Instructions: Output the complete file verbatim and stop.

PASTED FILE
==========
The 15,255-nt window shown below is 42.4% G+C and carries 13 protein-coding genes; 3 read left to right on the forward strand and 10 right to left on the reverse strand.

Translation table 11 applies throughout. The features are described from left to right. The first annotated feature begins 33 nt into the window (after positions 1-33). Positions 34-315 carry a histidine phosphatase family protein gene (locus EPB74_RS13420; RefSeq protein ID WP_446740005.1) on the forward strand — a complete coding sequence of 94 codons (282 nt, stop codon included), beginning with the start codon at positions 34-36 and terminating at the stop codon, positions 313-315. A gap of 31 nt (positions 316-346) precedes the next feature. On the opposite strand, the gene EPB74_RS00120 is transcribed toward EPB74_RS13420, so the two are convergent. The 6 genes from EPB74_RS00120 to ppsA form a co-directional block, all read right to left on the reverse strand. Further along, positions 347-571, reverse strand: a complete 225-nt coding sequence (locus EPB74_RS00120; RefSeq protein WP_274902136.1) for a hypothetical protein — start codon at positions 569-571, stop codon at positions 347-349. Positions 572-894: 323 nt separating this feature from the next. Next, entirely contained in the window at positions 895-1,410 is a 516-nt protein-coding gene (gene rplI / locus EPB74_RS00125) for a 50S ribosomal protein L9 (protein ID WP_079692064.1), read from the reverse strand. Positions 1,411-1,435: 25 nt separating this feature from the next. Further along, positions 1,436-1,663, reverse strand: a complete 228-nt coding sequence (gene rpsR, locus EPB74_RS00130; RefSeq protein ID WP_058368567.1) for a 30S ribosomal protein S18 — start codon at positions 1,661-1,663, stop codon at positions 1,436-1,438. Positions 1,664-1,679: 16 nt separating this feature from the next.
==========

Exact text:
The 15,255-nt window shown below is 42.4% G+C and carries 13 protein-coding genes; 3 read left to right on the forward strand and 10 right to left on the reverse strand.

Translation table 11 applies throughout. The features are described from left to right. The first annotated feature begins 33 nt into the window (after positions 1-33). Positions 34-315 carry a histidine phosphatase family protein gene (locus EPB74_RS13420; RefSeq protein ID WP_446740005.1) on the forward strand — a complete coding sequence of 94 codons (282 nt, stop codon included), beginning with the start codon at positions 34-36 and terminating at the stop codon, positions 313-315. A gap of 31 nt (positions 316-346) precedes the next feature. On the opposite strand, the gene EPB74_RS00120 is transcribed toward EPB74_RS13420, so the two are convergent. The 6 genes from EPB74_RS00120 to ppsA form a co-directional block, all read right to left on the reverse strand. Further along, positions 347-571, reverse strand: a complete 225-nt coding sequence (locus EPB74_RS00120; RefSeq protein WP_274902136.1) for a hypothetical protein — start codon at positions 569-571, stop codon at positions 347-349. Positions 572-894: 323 nt separating this feature from the next. Next, entirely contained in the window at positions 895-1,410 is a 516-nt protein-coding gene (gene rplI / locus EPB74_RS00125) for a 50S ribosomal protein L9 (protein ID WP_079692064.1), read from the reverse strand. Positions 1,411-1,435: 25 nt separating this feature from the next. Further along, positions 1,436-1,663, reverse strand: a complete 228-nt coding sequence (gene rpsR, locus EPB74_RS00130; RefSeq protein ID WP_058368567.1) for a 30S ribosomal protein S18 — start codon at positions 1,661-1,663, stop codon at positions 1,436-1,438. Positions 1,664-1,679: 16 nt separating this feature from the next.